Storms possible this weekend

Lawmaker proposes bill to prohibit selling crossbows to children after Oklahoma boy’s death

OKLAHOMA CITY – Lawmakers at the Oklahoma State Capitol are considering a bill that would make it illegal to sell or give a child a crossbow.

Officials say the bill was created following the tragic death of a 10-year-old boy in October.

Just before 6 p.m. on Oct. 21st, deputies were called to a Lincoln County home  in reference to two young boys being shot with a crossbow.

When officials arrived, they found 10-year-old Austin Almanza dead at the scene.

Austin Almanza

Officials say 8-year-old Ayden Almanza was also injured by the crossbow, adding that the arrow was still in the boy’s arm when they got to the scene.

Officials said a 13-year-old boy, not related to the victims, fired the crossbow.

“Traveled across his body and exited over here on the right side, striking Ayden who was standing behind him,” Lincoln County Sheriff Charles Dougherty told KFOR.

Last month, 13-year-old Shane Brooks was charged with first-degree murder in Austin’s death.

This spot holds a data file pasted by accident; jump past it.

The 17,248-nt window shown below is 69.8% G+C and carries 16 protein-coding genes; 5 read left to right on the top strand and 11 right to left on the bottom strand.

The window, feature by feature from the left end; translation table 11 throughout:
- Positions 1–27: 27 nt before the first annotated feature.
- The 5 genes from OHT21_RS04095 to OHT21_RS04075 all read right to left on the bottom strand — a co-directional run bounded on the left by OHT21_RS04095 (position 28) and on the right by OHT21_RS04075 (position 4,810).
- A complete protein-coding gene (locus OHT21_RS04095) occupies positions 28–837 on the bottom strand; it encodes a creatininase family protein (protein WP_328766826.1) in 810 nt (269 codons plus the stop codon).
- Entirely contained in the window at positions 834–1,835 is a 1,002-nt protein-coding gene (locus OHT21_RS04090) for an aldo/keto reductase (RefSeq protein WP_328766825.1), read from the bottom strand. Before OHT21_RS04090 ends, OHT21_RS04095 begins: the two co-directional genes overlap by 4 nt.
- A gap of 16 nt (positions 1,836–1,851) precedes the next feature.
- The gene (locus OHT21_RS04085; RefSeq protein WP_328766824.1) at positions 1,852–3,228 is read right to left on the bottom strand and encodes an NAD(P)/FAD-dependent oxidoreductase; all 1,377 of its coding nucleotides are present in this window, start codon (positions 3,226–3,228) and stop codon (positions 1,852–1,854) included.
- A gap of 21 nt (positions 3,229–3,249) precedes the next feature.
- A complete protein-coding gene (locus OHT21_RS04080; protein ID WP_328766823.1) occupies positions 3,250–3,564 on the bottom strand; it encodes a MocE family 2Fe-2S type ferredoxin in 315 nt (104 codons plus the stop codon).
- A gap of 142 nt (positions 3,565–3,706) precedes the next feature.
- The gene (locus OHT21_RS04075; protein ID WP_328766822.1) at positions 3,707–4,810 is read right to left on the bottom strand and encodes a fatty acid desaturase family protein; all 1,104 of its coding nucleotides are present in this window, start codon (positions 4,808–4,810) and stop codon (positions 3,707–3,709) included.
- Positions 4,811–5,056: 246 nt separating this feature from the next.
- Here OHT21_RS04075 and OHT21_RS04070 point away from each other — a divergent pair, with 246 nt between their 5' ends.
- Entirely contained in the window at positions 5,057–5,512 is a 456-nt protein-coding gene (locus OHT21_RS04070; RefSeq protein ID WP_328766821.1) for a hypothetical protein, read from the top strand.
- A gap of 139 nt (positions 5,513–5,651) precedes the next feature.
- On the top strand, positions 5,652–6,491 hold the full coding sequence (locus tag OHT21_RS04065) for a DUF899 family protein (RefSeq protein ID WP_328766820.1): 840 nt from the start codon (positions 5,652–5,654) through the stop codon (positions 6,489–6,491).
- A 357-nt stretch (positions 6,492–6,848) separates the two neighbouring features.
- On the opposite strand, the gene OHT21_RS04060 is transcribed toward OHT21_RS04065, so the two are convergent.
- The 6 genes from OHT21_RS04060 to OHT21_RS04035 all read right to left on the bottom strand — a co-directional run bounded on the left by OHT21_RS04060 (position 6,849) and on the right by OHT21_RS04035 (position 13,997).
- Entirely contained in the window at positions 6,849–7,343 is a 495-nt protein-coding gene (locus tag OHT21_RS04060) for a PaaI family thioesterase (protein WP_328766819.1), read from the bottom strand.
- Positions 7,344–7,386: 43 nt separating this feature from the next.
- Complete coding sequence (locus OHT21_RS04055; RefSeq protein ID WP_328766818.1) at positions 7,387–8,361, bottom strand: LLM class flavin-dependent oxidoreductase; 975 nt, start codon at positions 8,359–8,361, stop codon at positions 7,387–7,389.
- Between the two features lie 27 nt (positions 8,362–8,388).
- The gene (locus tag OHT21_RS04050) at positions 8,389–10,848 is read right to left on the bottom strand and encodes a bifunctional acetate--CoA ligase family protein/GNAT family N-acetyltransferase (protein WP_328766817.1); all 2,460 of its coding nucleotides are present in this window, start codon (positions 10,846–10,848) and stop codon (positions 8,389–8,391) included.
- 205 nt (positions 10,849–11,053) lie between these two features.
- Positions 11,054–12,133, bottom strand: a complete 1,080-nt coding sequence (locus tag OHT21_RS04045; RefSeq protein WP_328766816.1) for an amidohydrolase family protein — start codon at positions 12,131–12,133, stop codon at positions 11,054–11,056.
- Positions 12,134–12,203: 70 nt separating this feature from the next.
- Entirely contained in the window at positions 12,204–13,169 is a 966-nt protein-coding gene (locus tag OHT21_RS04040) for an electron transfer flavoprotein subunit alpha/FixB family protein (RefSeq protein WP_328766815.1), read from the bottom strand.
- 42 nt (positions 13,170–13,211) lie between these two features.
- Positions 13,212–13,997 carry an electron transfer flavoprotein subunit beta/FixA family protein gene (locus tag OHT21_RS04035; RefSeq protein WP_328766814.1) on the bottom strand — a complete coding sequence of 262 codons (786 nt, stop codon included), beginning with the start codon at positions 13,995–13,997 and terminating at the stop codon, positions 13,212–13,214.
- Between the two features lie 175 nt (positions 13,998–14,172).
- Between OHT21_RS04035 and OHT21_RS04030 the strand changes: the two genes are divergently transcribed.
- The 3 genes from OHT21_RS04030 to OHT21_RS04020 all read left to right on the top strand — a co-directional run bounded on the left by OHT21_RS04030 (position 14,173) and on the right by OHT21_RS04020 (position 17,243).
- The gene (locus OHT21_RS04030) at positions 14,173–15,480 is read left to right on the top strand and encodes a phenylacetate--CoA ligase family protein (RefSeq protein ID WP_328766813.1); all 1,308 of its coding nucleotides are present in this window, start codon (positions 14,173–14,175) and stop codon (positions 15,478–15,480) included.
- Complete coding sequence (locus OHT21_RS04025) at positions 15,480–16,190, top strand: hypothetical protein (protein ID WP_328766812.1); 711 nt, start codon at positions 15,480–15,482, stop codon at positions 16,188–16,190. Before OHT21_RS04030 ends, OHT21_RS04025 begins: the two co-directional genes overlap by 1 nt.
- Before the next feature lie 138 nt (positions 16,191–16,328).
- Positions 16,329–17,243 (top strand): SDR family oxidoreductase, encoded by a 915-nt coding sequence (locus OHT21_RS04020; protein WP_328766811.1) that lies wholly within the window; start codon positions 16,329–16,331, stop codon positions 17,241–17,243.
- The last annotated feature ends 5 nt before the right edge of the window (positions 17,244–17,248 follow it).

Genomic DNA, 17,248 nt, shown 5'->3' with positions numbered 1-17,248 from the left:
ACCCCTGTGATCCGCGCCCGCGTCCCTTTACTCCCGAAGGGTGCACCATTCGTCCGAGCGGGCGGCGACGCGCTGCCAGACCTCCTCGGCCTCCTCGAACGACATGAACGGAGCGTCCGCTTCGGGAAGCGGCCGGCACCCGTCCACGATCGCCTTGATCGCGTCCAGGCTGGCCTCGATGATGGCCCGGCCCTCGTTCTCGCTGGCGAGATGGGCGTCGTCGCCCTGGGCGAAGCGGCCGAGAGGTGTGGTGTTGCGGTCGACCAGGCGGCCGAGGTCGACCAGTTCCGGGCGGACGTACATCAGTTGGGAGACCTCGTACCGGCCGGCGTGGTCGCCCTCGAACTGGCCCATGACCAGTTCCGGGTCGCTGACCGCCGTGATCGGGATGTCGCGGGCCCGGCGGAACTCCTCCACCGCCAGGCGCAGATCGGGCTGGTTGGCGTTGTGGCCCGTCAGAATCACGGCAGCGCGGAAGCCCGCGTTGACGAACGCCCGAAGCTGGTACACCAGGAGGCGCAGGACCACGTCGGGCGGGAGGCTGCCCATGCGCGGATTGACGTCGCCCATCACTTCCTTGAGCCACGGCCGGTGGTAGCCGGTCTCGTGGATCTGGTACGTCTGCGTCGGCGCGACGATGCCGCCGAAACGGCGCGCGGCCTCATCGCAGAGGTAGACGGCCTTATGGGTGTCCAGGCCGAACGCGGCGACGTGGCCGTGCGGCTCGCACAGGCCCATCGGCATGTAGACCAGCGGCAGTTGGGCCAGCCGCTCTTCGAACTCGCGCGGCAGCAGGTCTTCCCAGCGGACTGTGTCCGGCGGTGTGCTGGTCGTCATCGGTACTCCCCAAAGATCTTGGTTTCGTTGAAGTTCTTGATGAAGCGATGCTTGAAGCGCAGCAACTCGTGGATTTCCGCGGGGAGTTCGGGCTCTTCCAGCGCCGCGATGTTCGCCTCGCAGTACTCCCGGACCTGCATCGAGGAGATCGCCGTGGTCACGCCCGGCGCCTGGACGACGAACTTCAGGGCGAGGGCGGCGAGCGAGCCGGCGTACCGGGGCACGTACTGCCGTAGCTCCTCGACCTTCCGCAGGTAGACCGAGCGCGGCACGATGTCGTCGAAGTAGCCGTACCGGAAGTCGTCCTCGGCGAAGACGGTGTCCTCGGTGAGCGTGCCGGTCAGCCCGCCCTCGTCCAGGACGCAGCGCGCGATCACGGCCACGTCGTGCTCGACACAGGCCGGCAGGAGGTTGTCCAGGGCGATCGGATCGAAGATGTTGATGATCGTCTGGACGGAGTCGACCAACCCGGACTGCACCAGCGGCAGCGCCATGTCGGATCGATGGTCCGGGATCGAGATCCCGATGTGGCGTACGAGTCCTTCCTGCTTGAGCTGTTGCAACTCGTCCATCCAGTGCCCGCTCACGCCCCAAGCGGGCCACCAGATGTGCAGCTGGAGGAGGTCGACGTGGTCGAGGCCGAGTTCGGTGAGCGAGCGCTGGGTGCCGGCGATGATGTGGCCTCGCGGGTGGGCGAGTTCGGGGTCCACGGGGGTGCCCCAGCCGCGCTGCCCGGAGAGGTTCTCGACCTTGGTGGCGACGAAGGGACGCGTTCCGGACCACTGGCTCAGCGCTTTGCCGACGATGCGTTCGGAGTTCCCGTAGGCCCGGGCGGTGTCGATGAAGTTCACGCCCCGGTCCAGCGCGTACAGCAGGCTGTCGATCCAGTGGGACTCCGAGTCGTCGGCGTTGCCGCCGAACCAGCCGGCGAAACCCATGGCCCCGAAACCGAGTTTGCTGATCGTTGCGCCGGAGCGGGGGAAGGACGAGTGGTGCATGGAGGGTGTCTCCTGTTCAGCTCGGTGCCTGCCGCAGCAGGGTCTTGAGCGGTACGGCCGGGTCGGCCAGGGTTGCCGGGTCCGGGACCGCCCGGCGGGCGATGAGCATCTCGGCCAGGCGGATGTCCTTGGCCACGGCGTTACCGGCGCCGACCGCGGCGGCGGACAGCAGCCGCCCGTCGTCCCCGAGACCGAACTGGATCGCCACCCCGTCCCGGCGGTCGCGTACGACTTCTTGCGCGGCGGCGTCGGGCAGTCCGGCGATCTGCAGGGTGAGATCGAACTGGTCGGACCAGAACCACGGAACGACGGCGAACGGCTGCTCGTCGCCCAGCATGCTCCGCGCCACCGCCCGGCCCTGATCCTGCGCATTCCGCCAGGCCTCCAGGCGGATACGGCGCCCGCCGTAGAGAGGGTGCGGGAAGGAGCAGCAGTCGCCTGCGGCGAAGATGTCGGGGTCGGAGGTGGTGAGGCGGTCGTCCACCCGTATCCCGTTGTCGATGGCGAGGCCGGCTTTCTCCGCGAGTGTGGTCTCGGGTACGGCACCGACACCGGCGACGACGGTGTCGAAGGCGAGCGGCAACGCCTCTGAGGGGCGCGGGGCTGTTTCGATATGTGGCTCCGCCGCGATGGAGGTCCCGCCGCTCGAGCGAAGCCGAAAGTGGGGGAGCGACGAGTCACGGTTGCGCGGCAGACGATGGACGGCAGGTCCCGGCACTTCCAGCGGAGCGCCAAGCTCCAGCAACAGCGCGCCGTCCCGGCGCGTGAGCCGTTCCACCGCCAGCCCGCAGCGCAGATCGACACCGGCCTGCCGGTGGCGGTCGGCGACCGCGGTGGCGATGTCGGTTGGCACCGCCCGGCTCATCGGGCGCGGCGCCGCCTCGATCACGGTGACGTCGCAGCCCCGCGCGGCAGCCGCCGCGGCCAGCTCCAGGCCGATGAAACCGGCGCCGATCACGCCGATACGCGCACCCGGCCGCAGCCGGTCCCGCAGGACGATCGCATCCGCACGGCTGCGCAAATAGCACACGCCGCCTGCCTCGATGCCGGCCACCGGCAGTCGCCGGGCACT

Now, an Oklahoma lawmaker says he is working to make sure a crime like this never happens again.

House Bill 3369, which is known as Austin Almanza’s Law, would make it illegal for a child to be sold or given a crossbow unless it is used for hunting animals or fowl or hunter safety classes.

The measure also states that parents cannot intentionally give a crossbow to a child if they are aware of the “substantial risk that the child will use the weapon to commit a criminal offense or if the child has either been adjudicated a delinquent or has been convicted as an adult for any criminal offense that contains as an element that threat or use of physical force.”

During Wednesday’s hearing, that author of the bill, Rep. Kevin Wallace, stressed that the bill would not apply to hunters.

“It would not restrict your youth from ever hunting with a crossbow but they would have to have the proper hunting training, adult supervision,” said Rep. Wallace.

However, others questioned just how far the bill would actually go to protect children.

“A parent can give it to a child, so even if we passed this, it would not have prevented what happened on that tragic day,” said Rep. Cory Williams.

The measure passed the House Judiciary Committee 14 to 7.

There is no word yet on when it could be heard on the House floor.